1. There is another factor at work that explains why some righteous people reap the rewards of their righteousness here in this world while others who are just as righteous don’t. In fact, this factor explains many of the great mysteries in the human experience and it’s termed Mazal (which is erroneously translated as “luck” or “fortune”). Let’s touch on a number of things beforehand, though, before we go on to explain it .
Ramchal has made the point already about the place of wrong and injustice a number of times but it bears repetition: in his own words, just as “G-d Himself has granted wrongfulness its character and allotted it the boundaries He wanted it to have,” he explains, “G-d Himself will likewise bring about things that will undo it” in the end, make no mistake about it. It’s just that the whole process needs to follow the rules He set up for it.
What are those rules? We are not privy to many of them, sadly. For G-d alone “knows the roots of (i.e., the root causes behind) everything He wants to do, the reasons behind His decrees that are hidden from us”, while all we know are the outcomes of those decisions. Some of what we do know, though, is based on the idea that some things are meant to experience “an overt abundance” of Divine beneficence, while others need to experience “a covert and limited” degree of it to fulfill their roles here. And all of that factors into what we experience in the world
2. There’s another fundamental truism that touches on all this that we’d do well to bear in mind: that “nothing comes about that’s (clearly) good or (apparently) bad that doesn’t in fact bring about some (clearly) visible good and beneficial effect in the world” in the end, Ramchal underscores. After all, haven’t we been taught that “Whatever Heaven brings about is for the good” (Berachot 60a)?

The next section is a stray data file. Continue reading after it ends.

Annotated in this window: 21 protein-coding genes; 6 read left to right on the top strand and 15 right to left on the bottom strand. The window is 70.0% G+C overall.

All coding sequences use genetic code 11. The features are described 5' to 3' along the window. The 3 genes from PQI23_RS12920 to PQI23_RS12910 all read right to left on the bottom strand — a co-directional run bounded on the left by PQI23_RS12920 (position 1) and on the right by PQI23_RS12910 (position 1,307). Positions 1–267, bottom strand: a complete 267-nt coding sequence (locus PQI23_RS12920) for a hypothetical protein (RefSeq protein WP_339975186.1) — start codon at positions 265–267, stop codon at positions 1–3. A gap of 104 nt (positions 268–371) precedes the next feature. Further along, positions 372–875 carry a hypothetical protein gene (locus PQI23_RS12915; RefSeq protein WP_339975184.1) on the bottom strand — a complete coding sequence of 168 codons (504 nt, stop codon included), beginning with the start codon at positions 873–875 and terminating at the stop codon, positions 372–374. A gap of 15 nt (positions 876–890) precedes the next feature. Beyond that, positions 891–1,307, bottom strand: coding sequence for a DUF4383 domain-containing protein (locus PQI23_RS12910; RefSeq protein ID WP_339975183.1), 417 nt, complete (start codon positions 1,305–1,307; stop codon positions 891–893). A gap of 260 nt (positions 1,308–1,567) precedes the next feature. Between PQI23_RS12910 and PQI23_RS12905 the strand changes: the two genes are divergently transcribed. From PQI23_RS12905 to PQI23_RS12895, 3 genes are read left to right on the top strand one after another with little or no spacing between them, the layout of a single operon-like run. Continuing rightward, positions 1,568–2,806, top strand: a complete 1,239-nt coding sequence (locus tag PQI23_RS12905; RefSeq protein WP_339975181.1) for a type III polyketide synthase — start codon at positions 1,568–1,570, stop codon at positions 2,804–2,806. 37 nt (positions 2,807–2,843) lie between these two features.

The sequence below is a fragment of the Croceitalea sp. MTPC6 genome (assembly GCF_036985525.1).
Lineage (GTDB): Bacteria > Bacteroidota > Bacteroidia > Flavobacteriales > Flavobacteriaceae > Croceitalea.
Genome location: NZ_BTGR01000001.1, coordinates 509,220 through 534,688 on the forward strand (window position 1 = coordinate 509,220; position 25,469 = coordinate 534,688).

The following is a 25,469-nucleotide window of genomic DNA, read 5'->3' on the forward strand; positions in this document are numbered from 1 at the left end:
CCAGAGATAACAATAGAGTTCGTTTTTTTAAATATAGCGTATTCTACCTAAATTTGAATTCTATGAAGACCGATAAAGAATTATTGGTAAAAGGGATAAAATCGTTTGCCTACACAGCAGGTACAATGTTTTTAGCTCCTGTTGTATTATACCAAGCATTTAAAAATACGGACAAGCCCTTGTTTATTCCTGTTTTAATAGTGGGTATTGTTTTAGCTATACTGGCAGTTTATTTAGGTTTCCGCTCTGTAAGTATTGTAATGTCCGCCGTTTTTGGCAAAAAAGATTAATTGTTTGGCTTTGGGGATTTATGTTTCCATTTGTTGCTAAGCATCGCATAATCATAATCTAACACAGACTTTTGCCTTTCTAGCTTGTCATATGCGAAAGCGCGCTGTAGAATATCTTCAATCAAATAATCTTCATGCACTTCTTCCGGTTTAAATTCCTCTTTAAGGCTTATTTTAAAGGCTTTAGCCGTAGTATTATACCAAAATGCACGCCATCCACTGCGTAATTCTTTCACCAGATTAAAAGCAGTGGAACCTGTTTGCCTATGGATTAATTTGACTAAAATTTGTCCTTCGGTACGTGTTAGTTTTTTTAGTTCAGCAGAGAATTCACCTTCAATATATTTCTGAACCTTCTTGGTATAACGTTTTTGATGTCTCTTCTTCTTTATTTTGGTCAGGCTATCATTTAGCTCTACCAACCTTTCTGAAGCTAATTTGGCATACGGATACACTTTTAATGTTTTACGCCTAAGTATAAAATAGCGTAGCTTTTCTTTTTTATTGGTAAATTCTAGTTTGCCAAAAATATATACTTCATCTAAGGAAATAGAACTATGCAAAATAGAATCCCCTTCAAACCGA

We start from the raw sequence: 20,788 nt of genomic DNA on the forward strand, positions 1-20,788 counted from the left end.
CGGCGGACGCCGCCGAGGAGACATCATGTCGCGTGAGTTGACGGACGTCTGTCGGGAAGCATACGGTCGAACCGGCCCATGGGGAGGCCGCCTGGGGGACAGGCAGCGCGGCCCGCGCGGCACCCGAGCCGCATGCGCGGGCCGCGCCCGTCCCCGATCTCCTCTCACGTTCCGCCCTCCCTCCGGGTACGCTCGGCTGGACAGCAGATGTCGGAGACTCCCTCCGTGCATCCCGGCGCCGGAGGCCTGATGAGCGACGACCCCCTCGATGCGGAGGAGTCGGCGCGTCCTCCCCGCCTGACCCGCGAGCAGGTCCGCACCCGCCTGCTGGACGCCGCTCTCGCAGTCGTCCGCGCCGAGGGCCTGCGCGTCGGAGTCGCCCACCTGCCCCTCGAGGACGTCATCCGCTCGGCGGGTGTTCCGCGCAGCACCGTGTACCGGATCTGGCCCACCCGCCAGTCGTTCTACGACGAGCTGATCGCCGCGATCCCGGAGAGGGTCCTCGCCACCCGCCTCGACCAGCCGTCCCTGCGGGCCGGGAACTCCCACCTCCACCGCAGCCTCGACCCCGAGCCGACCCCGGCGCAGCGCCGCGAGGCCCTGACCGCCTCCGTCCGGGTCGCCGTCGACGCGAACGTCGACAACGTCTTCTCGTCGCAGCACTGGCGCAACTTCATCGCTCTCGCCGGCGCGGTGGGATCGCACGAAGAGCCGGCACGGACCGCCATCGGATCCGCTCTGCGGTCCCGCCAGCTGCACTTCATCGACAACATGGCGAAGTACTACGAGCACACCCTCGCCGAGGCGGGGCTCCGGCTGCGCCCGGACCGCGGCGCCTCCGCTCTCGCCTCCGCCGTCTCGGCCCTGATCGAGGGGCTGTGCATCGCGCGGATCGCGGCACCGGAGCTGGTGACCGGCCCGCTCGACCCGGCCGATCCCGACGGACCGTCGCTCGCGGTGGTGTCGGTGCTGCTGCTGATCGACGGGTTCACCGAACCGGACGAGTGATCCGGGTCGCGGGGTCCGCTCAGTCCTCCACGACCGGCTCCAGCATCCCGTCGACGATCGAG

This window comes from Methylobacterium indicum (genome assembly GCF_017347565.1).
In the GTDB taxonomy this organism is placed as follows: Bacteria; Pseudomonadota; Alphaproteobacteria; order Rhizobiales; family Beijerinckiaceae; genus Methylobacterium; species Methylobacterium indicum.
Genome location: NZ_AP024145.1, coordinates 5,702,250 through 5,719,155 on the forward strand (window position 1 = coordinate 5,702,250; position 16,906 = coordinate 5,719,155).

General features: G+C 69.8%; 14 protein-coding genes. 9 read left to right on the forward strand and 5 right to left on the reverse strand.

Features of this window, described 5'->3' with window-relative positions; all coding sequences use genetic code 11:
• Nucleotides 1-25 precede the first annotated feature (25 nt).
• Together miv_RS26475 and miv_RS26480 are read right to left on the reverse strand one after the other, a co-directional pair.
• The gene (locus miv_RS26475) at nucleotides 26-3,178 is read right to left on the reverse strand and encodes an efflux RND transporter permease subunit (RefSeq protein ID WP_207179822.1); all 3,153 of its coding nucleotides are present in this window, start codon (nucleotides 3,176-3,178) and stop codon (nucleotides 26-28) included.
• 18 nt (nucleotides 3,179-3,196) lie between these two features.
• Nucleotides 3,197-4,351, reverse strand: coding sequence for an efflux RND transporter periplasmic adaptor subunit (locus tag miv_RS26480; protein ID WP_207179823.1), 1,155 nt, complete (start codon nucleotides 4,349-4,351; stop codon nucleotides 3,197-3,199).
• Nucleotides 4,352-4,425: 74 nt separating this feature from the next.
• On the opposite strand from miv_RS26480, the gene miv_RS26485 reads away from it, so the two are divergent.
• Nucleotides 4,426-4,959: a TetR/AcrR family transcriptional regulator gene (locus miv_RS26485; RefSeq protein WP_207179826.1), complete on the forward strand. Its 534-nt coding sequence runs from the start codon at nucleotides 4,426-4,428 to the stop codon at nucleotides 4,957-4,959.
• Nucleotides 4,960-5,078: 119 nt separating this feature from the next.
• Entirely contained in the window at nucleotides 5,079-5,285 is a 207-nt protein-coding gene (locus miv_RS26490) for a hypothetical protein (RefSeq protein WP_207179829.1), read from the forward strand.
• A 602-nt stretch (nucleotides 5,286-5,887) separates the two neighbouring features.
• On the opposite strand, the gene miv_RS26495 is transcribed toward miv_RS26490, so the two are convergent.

The point is that there are many ways that sort of goodness can come about, and that on one very deep level, “none of it depends on (human) input or on (one’s personal) merits”, Ramchal adds, “but rather on the sum and substance of the world”, which G-d alone fully understands in fact and can satisfy. But what we do know is that some situations call for abundance and others not .
 For Kabbalistic references in this chapter see R’ Friedlander’s note 462; R’ Shriki’s notes 157, 159-160; and R’ Goldblatt’s notes 4 as well as note 86 on p. 490 of his edition.
 Ramchal offers an esoteric reference to the waxing and waning of the moon which occurs for various natural and supernatural reasons, which itself hearkens to our people’s ultimate fate (given that the Jewish Nation is often likened to the moon [see Sanhedrin 42a]), but that’s beyond the present treatment and the subject at hand.
Rabbi Yaakov Feldman has translated and commented upon “The Gates of Repentance”, “The Path of the Just”, and “The Duties of the Heart” (Jason Aronson Publishers). His works are available in bookstores and in various locations on the Web.